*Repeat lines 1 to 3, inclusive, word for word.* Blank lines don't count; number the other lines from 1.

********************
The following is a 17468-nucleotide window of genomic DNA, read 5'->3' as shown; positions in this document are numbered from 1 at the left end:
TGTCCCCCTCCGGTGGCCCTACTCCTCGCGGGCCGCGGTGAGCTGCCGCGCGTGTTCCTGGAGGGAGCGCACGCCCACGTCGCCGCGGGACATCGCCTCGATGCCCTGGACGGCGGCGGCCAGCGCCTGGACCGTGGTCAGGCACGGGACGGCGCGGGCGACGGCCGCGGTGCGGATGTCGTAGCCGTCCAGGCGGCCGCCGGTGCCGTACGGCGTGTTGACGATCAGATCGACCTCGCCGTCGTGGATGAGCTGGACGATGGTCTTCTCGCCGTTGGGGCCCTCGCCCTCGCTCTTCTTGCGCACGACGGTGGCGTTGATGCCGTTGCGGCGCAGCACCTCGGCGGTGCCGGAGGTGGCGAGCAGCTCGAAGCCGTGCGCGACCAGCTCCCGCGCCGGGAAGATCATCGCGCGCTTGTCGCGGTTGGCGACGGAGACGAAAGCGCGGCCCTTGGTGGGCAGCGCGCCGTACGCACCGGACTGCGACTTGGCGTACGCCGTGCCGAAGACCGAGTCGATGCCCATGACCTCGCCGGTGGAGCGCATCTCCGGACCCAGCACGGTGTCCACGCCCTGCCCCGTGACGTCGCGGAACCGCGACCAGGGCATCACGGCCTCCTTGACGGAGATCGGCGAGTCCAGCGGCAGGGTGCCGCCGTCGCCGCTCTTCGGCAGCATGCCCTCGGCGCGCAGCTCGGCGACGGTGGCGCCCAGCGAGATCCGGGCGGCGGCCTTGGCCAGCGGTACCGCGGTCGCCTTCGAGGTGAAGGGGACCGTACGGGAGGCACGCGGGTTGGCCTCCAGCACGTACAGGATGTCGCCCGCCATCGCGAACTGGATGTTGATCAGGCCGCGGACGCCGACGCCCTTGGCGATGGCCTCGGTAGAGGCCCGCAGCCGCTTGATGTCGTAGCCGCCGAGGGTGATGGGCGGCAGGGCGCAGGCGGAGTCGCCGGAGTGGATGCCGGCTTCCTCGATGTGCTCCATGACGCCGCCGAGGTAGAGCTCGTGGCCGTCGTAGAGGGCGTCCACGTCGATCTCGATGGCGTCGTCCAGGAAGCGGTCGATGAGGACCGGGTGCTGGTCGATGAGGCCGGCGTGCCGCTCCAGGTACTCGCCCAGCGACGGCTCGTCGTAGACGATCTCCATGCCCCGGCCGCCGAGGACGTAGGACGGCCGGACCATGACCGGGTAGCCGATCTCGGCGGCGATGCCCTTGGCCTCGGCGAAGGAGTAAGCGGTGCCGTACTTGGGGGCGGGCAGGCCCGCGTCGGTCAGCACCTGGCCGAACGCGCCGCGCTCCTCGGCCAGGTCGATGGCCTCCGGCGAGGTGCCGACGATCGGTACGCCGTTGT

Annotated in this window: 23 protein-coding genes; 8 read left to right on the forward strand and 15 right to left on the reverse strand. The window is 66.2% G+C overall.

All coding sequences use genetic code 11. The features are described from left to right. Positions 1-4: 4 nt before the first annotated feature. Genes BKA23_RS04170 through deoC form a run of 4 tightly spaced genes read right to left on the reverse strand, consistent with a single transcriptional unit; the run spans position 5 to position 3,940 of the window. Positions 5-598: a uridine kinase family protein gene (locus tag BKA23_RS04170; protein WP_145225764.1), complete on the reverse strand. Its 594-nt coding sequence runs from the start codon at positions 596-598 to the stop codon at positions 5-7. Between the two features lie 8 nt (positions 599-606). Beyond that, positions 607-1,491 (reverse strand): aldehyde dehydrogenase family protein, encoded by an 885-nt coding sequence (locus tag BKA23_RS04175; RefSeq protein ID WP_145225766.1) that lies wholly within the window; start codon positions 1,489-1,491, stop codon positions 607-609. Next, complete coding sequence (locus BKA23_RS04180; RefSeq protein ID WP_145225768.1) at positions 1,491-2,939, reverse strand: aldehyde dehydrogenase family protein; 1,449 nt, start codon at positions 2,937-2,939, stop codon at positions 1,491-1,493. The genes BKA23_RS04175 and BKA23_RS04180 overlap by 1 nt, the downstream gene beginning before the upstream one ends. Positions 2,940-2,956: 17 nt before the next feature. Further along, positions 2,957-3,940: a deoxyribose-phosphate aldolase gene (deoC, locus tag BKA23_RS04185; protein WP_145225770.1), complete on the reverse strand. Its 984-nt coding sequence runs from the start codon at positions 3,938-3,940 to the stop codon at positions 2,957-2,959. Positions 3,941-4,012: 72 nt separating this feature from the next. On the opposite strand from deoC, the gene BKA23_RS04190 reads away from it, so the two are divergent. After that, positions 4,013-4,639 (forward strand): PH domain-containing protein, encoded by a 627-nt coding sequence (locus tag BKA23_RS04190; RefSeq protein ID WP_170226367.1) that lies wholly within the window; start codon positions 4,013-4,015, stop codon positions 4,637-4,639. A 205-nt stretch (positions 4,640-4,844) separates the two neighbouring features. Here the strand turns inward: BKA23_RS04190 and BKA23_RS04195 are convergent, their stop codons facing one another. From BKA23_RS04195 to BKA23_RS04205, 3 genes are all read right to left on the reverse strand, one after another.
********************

The following is a 17468-nucleotide window of genomic DNA, read 5'->3' as shown; positions in this document are numbered from 1 at the left end:
TGTCCCCCTCCGGTGGCCCTACTCCTCGCGGGCCGCGGTGAGCTGCCGCGCGTGTTCCTGGAGGGAGCGCACGCCCACGTCGCCGCGGGACATCGCCTCGATGCCCTGGACGGCGGCGGCCAGCGCCTGGACCGTGGTCAGGCACGGGACGGCGCGGGCGACGGCCGCGGTGCGGATGTCGTAGCCGTCCAGGCGGCCGCCGGTGCCGTACGGCGTGTTGACGATCAGATCGACCTCGCCGTCGTGGATGAGCTGGACGATGGTCTTCTCGCCGTTGGGGCCCTCGCCCTCGCTCTTCTTGCGCACGACGGTGGCGTTGATGCCGTTGCGGCGCAGCACCTCGGCGGTGCCGGAGGTGGCGAGCAGCTCGAAGCCGTGCGCGACCAGCTCCCGCGCCGGGAAGATCATCGCGCGCTTGTCGCGGTTGGCGACGGAGACGAAAGCGCGGCCCTTGGTGGGCAGCGCGCCGTACGCACCGGACTGCGACTTGGCGTACGCCGTGCCGAAGACCGAGTCGATGCCCATGACCTCGCCGGTGGAGCGCATCTCCGGACCCAGCACGGTGTCCACGCCCTGCCCCGTGACGTCGCGGAACCGCGACCAGGGCATCACGGCCTCCTTGACGGAGATCGGCGAGTCCAGCGGCAGGGTGCCGCCGTCGCCGCTCTTCGGCAGCATGCCCTCGGCGCGCAGCTCGGCGACGGTGGCGCCCAGCGAGATCCGGGCGGCGGCCTTGGCCAGCGGTACCGCGGTCGCCTTCGAGGTGAAGGGGACCGTACGGGAGGCACGCGGGTTGGCCTCCAGCACGTACAGGATGTCGCCCGCCATCGCGAACTGGATGTTGATCAGGCCGCGGACGCCGACGCCCTTGGCGATGGCCTCGGTAGAGGCCCGCAGCCGCTTGATGTCGTAGCCGCCGAGGGTGATGGGCGGCAGGGCGCAGGCGGAGTCGCCGGAGTGGATGCCGGCTTCCTCGATGTGCTCCATGACGCCGCCGAGGTAGAGCTCGTGGCCGTCGTAGAGGGCGTCCACGTCGATCTCGATGGCGTCGTCCAGGAAGCGGTCGATGAGGACCGGGTGCTGGTCGATGAGGCCGGCGTGCCGCTCCAGGTACTCGCCCAGCGACGGCTCGTCGTAGACGATCTCCATGCCCCGGCCGCCGAGGACGTAGGACGGCCGGACCATGACCGGGTAGCCGATCTCGGCGGCGATGCCCTTGGCCTCGGCGAAGGAGTAAGCGGTGCCGTACTTGGGGGCGGGCAGGCCCGCGTCGGTCAGCACCTGGCCGAACGCGCCGCGCTCCTCGGCCAGGTCGATGGCCTCCGGCGAGGTGCCGACGATCGGTACGCCGTTGT

Annotated in this window: 23 protein-coding genes; 8 read left to right on the forward strand and 15 right to left on the reverse strand. The window is 66.2% G+C overall.